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Nov 25

The Shopping Ninja’s Guide to Black Friday

Everyone’s favorite shopping holiday, Black Friday, is almost here. This week, millions of Americans will log on to Amazon, or stand in line at Walmart, to jump-start the holiday shopping season. Billions of dollars will be spent, but not every deal is worth taking advantage of. Here’s how to make sure you stay sharp in your post-turkey stupor and tackle the biggest shopping weekend of the year like a shopping ninja.

How much will Americans spend?

Thanksgiving is a day for indulgence, in food and spending time with friends and family. The weekend after has become an indulgence in shopping, with 174 million Americans participating in Black Friday and Cyber Monday shopping. People aren’t afraid to spend money either, with the average shopper dropping $335. The splits between shopping online and actually going to a physical store are surprisingly even. 51 million Americans report only shopping in stores, 58 million only shop online, and the remaining 65 million shop both online and in stores.

This year, Thanksgiving falls on the latest possible date it can (November 28th, for those of you without a calendar), so retailers have the shortest possible amount of time between Thanksgiving and Christmas. Expect the shopping season to ramp up quickly; stores have a long way to go, but a short time to get there.

Not all deals are deals

When you browse through the Black Friday and Cyber Monday ads it seems like everything is on sale. Deals can be deceiving though, and you might not be getting the steal you think you are. Here are several things to look out for when shopping this weekend.

Compare prices

If you are planning to purchase a big-ticket item this weekend, you need to not only know what the price is going to be on Black Friday, but the complete price history of the item. $500 for a big TV might seem like a steal, but what does the TV normally sell for? There are tools available online that track the price history for just about anything you can think of. Doing research online before making a big purchasing decision will tell you how good of a deal something actually is. That $500 TV might not seem like such a deal after you learn it normally sells for $510.

For smaller items, price doesn’t matter as much; just use common sense. If you see National Lampoon’s: Christmas Vacation for $5 on Amazon, there’s no need to thoroughly research the price history before making your decision to purchase.

Beware of Black Friday-specific items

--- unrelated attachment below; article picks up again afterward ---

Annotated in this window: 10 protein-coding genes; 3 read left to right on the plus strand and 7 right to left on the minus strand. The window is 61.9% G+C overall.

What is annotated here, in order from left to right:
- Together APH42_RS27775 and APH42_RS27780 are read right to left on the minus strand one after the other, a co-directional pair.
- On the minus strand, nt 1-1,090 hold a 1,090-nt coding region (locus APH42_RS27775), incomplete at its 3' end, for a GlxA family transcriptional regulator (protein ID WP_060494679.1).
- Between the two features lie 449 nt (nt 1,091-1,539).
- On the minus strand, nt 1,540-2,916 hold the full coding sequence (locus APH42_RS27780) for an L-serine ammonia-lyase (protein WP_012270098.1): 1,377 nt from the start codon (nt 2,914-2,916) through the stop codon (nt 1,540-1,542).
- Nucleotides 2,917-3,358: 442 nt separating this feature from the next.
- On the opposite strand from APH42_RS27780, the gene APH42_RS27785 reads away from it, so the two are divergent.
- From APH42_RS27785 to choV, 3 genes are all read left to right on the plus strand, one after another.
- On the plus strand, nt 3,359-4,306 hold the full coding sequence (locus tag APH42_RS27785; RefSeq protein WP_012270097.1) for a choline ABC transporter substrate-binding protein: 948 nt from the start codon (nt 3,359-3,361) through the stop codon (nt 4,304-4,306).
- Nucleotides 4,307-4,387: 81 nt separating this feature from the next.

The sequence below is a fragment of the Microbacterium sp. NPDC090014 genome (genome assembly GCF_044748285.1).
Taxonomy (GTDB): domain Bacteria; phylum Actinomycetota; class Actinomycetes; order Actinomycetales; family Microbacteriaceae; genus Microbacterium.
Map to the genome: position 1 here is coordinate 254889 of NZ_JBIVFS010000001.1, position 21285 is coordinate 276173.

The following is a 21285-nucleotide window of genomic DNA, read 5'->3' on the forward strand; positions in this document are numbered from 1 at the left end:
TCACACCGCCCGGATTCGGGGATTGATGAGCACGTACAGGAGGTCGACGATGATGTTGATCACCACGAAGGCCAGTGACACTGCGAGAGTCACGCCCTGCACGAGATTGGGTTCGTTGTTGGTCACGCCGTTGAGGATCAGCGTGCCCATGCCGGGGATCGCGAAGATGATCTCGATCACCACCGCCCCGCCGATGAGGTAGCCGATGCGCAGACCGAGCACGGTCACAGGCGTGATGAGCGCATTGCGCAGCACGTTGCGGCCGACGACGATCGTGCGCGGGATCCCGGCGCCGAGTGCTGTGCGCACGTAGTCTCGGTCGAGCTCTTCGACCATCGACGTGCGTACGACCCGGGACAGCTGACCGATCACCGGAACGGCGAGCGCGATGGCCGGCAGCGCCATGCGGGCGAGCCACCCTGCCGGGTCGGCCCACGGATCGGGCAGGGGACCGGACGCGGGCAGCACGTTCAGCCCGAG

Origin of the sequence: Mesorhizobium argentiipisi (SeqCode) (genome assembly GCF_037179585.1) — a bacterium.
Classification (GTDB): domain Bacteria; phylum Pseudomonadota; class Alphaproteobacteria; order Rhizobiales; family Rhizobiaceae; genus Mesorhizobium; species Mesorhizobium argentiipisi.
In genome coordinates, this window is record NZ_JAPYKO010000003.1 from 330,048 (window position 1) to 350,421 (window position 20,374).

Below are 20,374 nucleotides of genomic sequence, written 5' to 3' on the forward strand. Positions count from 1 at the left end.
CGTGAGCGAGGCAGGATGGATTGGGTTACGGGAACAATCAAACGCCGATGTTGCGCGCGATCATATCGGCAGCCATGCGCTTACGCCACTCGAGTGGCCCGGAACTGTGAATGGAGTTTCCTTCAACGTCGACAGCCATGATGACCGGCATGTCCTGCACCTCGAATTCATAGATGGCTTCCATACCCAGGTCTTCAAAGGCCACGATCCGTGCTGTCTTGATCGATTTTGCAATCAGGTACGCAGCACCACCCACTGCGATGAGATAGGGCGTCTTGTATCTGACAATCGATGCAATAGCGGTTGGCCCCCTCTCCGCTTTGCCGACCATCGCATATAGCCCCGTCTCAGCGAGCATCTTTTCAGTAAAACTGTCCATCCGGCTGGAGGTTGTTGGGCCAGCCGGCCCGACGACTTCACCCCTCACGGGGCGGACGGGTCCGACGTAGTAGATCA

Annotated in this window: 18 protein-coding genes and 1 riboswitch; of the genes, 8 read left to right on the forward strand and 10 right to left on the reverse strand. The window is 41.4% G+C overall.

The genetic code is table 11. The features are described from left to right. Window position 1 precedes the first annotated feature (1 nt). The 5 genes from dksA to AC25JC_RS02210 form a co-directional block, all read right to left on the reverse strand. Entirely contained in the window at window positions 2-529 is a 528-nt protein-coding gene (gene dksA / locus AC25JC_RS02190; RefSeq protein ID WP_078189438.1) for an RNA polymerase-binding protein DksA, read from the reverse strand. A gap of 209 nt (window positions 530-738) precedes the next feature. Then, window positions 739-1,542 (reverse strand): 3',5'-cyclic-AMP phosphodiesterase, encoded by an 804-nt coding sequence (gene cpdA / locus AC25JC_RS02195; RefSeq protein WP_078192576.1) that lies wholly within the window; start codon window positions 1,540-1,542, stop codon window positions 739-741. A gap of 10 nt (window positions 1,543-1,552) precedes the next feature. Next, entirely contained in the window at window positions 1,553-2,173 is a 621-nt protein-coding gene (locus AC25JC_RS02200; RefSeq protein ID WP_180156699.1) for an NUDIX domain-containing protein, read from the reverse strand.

Some deals may seem too good to be true, and that’s because they are. Retailers know that consumers demand rock-bottom prices the weekend after Thanksgiving. To meet demand, they manufacture special products just for Black Friday through Cyber Monday. These are called derivative models, and although they are special they aren’t better. They are manufactured with cheaper components, and might come with less features than the standard models (for example, less HDMI ports on a TV).

To make sure you don’t end up with an inferior product, you need to check the model numbers very carefully. Black Friday-specific models will often have small differences in the model numbers. Double check the features to make sure they’re comparable to similar models and aren’t missing anything critical.

The deepest discounts aren’t necessarily the best deals

Stores will often draw you in with “shock and awe” sale prices, but the deepest discounts may not always be the best deals. Often, the products that get discounted the most are the ones nobody wants. The rule of supply and demand tells us that if retailers could sell it for a higher price, they would.

On the other hand, products with only slight or modest discounts might actually be the best deals. If the store isn’t cutting the price steeply, that usually means they don’t have much trouble selling the item normally. The weekend after Thanksgiving can be a great time to find deals on things that don’t usually ever go on sale. Certain Apple products, gift cards, premium electronics, and other name-brand products don’t usually see discounts, but they may get modest discounts on Black Friday that are worth taking advantage of.

What really matters

It can be too easy to get distracted by all the deals on Black Friday and ignore what really matters. Thanksgiving is a time for giving thanks and focusing on what we have, and not what we want. Make sure those important to you know how much you care for them.

Black Friday is seen by many as a display of greed, but it can just as easily be viewed as a display of giving and generosity. Americans standing in line at Walmart or waiting for the latest deals to drop on Amazon usually aren’t there for themselves, but for someone else. Most after-Thanksgiving shopping is done to make someone else’s holiday season a little bit brighter.